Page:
There’s big profits in smog and sprawl. Nobody did more to cash in than Alfred Sloan. Sloan created modern General Motors, and was the company’s president, CEO and chairman for more than three decades. He should have gone to jail for his anti-streetcar conniving, but he never faced a prosecutor. Other GM executives were lashed with wet noodles in 1949 sentencing.
Executives of co-conspirators – Mack, Standard Oil of California (Chevron), Firestone Tire and Rubber, and Phillips Petroleum – were also handed token penalties.
Sloan was masterful at marketing cars, but GM”s Yellow Coach bus manufacturing division was a money-eating dud until the firm started playing dirty on a large scale in 1935.
SINNERS AND SAINTS
For decades, a huge electric railway industry in North America competed effectively with the automobile. That’s why car, oil, bus and rubber manufacturers and retailers fought to get rid of it for so long.
In the 1990s, many of the same greedheads who’d destroyed electric railways launched another campaign to stop electric cars in California. This too is covered in A Streetcar Named Conspire.
GM’s Alfred Sloan had an extremely effective partner in his program to vaporize electric railways, ram through freeways and let subways and commuter railroads deteriorate: New York’s Robert Moses. Both men were from wealthy backgrounds, brilliant, hard-working and disturbingly single-minded. Moses is a major character in Car Cult Kool Aid. The definitive story of his life is Robert Caro’s Pulitzer Prize-winning The Power Broker.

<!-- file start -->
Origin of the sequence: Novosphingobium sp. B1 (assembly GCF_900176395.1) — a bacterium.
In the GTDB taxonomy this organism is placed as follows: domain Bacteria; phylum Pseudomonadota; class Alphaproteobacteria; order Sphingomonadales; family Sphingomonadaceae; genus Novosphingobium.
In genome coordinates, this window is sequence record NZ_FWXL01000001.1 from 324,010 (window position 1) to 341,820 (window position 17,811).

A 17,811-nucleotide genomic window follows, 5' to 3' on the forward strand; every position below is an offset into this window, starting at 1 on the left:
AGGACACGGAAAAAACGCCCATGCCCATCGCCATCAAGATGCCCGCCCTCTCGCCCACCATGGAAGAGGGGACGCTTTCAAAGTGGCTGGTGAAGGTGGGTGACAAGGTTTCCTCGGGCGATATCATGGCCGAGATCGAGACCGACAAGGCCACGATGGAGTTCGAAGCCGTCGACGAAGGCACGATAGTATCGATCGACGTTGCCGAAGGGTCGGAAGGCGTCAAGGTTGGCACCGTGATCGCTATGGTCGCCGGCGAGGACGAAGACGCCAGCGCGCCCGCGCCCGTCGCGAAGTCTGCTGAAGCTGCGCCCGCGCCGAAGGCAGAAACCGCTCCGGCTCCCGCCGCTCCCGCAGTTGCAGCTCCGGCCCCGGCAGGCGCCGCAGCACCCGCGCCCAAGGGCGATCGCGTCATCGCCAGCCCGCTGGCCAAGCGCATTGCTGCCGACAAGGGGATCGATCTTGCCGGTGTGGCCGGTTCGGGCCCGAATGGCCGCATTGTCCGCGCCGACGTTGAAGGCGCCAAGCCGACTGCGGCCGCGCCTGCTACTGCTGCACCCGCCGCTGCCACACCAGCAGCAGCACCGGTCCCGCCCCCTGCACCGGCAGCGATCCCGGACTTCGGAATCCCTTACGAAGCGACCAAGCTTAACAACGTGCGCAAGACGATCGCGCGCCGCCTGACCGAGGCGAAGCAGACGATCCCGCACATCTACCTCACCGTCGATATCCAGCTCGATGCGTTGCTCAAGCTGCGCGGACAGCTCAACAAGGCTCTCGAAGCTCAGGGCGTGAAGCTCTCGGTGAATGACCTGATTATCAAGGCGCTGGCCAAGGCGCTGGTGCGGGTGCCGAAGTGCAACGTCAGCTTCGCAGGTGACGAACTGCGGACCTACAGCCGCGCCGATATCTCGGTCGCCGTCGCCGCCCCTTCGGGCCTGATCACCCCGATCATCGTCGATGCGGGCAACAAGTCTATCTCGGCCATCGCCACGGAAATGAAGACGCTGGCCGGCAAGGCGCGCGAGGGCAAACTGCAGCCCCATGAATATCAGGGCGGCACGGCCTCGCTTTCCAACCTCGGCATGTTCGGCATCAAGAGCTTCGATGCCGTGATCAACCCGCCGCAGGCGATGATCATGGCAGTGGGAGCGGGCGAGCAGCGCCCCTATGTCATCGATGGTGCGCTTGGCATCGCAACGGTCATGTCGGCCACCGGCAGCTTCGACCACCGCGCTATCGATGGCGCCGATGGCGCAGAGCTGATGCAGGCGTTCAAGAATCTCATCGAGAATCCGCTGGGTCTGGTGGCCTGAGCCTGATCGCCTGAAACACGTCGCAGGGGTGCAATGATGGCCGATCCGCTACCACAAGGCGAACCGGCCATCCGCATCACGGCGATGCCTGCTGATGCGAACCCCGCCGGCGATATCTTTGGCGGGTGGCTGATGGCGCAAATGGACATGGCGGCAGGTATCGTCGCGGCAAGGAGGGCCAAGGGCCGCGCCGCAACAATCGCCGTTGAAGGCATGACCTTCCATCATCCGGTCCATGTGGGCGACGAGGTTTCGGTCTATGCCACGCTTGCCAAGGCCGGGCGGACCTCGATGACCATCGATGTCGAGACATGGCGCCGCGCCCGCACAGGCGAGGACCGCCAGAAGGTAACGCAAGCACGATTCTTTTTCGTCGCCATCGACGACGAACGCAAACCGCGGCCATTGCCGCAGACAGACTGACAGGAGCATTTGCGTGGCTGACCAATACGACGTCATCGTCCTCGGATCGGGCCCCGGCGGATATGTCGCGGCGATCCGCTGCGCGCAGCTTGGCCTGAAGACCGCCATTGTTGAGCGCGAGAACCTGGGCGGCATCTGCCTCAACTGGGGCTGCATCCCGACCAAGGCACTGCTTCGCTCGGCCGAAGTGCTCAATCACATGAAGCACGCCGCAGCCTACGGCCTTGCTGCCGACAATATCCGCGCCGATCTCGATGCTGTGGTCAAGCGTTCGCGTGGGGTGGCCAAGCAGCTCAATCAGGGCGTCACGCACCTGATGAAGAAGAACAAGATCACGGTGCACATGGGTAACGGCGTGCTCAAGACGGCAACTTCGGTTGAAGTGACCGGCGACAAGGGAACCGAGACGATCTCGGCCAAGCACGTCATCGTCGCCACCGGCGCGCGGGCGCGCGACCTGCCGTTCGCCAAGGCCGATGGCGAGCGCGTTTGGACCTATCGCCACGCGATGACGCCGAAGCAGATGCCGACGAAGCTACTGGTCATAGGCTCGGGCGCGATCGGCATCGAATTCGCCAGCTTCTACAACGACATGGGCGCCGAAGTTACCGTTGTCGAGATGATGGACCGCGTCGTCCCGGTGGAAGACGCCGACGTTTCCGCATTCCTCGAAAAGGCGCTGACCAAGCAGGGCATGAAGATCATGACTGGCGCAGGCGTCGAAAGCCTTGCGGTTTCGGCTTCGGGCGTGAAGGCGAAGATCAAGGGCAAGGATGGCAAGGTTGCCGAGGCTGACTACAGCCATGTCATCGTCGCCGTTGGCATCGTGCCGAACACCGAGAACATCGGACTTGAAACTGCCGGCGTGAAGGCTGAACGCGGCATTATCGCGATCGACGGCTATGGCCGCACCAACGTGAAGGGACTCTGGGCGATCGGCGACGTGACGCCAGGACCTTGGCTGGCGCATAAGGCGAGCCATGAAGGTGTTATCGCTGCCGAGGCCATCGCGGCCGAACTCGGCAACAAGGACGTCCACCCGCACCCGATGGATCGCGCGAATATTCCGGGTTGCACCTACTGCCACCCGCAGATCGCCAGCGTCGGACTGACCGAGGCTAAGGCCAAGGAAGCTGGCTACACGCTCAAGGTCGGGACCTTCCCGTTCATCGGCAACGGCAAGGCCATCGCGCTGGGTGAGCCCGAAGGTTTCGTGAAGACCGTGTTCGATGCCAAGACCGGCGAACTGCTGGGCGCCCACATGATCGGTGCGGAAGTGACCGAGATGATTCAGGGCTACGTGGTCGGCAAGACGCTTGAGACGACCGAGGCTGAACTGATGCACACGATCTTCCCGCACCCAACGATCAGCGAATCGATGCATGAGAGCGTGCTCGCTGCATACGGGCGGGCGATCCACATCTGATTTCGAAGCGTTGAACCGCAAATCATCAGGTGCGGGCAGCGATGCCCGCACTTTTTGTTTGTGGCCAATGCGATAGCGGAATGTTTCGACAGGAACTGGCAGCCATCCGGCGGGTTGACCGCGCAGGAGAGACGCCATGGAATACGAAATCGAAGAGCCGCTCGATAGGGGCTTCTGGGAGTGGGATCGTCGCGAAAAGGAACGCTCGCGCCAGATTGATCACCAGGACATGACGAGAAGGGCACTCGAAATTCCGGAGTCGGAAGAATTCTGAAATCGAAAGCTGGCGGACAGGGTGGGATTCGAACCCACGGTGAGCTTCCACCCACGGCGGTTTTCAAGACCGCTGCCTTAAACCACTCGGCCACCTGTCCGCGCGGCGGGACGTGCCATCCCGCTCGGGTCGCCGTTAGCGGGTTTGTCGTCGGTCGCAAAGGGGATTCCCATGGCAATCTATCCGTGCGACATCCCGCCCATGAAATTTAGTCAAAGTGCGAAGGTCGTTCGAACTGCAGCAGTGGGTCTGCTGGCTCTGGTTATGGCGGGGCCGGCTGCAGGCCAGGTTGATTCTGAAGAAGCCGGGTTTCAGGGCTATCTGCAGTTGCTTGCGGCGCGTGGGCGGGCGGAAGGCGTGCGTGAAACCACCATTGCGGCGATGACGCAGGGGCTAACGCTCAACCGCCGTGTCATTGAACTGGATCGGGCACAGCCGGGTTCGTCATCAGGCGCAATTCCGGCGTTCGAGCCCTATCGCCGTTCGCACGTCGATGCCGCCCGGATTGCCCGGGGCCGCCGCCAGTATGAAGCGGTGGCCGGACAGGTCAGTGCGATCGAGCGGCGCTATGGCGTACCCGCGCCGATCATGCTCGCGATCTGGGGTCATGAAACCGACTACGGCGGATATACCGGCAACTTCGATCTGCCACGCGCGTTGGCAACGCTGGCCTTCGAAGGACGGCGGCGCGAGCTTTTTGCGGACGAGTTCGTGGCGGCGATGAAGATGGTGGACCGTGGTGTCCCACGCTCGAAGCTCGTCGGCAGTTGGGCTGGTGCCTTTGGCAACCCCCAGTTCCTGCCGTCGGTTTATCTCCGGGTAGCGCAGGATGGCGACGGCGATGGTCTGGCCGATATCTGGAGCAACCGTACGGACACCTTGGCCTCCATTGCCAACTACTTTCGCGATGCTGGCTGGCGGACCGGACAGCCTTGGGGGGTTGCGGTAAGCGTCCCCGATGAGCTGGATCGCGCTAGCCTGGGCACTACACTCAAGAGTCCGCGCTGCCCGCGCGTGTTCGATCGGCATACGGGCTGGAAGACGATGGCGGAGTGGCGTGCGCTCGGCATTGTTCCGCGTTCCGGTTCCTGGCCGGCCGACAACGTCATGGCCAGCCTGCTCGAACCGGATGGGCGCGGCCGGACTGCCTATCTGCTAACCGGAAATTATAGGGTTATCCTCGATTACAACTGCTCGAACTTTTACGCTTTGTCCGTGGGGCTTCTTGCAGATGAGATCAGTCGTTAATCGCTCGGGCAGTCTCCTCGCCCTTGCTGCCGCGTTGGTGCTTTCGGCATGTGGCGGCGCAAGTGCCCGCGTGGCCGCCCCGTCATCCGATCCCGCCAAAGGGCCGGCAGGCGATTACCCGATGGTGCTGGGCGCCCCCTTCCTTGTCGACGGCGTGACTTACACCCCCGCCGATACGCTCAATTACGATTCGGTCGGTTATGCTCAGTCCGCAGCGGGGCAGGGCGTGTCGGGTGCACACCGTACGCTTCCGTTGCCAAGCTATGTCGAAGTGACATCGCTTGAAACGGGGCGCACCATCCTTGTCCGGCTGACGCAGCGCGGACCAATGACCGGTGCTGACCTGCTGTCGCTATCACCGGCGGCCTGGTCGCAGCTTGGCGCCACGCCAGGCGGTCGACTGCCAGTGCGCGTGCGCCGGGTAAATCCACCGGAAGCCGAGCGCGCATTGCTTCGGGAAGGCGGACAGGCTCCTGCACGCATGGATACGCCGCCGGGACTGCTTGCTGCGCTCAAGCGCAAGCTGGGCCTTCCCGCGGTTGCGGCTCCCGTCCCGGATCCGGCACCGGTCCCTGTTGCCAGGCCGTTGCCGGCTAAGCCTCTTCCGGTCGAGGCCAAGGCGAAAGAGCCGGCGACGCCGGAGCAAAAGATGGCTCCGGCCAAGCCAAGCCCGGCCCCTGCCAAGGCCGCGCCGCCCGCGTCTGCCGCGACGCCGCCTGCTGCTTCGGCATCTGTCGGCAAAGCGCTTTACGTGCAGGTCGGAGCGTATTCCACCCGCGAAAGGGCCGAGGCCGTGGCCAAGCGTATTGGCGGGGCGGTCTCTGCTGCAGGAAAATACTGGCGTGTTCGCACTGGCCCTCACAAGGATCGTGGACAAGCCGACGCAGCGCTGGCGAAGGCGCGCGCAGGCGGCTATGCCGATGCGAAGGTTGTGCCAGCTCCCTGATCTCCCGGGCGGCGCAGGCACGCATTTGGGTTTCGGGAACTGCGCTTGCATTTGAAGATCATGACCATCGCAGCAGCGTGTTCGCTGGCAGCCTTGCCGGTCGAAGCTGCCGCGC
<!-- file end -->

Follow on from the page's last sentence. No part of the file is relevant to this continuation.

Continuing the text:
GIVE ME VISUALS
Car Cult Kool Aid is packed with photos and graphics – 24 pages in full color. Plus maps, drawings, tables, charts …
Faraday/Maxwell Books honors Michael Faraday (1791-1867), the London researcher, and Scottish physicist James Clerk Maxwell (1831-1879). Many consider Faraday one of the greatest scientists ever.
Maxwell is less renowned than Faraday, but he had a brilliant career as well. He put the Englishman’s discoveries into strict formulae which are still used by physicists and engineers.
Did Faraday invent the electric motor? It’s complicated. Other important innovators in this field were the peculiar-but-brilliant (and incredibly prolific) rival to Thomas Edison, Nikola Tesla (1856-1943), Zenobe Gramme (1826-1901) and Thomas Davenport (1802-1851).